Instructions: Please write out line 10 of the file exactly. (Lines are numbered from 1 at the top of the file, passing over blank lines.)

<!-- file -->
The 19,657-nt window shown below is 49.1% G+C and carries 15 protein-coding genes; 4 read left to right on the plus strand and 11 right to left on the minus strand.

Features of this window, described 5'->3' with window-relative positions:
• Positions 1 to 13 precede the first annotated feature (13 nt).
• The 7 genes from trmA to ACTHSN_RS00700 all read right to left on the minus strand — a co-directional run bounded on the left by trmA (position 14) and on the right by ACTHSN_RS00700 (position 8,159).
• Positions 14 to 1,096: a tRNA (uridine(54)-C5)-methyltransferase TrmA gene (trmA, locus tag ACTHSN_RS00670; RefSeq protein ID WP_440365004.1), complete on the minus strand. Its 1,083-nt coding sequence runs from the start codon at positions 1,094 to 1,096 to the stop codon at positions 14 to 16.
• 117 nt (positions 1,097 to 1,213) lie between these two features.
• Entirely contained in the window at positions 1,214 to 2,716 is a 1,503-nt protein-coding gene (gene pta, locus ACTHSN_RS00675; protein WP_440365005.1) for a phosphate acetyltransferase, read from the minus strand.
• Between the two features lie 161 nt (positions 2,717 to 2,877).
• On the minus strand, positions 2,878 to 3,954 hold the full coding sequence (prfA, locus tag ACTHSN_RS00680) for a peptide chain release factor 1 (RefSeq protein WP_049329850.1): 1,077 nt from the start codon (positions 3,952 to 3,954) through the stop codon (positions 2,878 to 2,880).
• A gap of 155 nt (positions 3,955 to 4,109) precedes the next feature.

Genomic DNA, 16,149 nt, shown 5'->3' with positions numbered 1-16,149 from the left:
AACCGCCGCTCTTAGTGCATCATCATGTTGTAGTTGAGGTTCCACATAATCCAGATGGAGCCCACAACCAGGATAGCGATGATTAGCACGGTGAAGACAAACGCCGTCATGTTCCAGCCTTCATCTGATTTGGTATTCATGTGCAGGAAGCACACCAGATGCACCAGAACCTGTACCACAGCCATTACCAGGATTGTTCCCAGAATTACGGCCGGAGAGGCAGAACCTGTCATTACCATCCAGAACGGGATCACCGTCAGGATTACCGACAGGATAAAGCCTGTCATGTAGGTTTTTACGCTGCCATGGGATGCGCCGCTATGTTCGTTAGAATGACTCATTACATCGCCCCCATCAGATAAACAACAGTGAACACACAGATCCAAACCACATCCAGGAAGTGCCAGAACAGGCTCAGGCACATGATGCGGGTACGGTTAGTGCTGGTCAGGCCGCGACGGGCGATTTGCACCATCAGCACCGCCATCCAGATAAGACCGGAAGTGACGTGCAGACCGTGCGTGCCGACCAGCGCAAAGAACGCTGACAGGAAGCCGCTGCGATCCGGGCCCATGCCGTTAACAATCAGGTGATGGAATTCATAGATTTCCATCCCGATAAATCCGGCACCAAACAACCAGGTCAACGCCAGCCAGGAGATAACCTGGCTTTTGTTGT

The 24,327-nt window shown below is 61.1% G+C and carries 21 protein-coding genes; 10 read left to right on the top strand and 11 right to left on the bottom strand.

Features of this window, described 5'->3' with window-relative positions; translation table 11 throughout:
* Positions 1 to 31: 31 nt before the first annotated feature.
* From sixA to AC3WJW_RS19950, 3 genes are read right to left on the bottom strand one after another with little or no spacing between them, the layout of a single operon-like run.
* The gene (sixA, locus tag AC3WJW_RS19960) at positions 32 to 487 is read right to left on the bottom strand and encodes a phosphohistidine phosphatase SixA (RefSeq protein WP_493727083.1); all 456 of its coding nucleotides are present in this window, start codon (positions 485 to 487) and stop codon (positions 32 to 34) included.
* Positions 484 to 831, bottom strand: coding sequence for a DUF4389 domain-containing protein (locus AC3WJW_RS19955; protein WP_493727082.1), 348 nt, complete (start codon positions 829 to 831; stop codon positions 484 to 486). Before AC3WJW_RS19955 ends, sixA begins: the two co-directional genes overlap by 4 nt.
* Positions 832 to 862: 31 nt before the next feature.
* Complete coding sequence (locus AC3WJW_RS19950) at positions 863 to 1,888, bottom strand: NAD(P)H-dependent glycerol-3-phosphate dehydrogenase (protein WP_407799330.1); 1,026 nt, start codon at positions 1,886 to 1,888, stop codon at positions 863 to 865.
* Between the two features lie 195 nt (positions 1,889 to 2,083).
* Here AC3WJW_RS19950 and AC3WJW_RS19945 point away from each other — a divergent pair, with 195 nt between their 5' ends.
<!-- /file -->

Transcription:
• A gap of 155 nt (positions 3,955 to 4,109) precedes the next feature.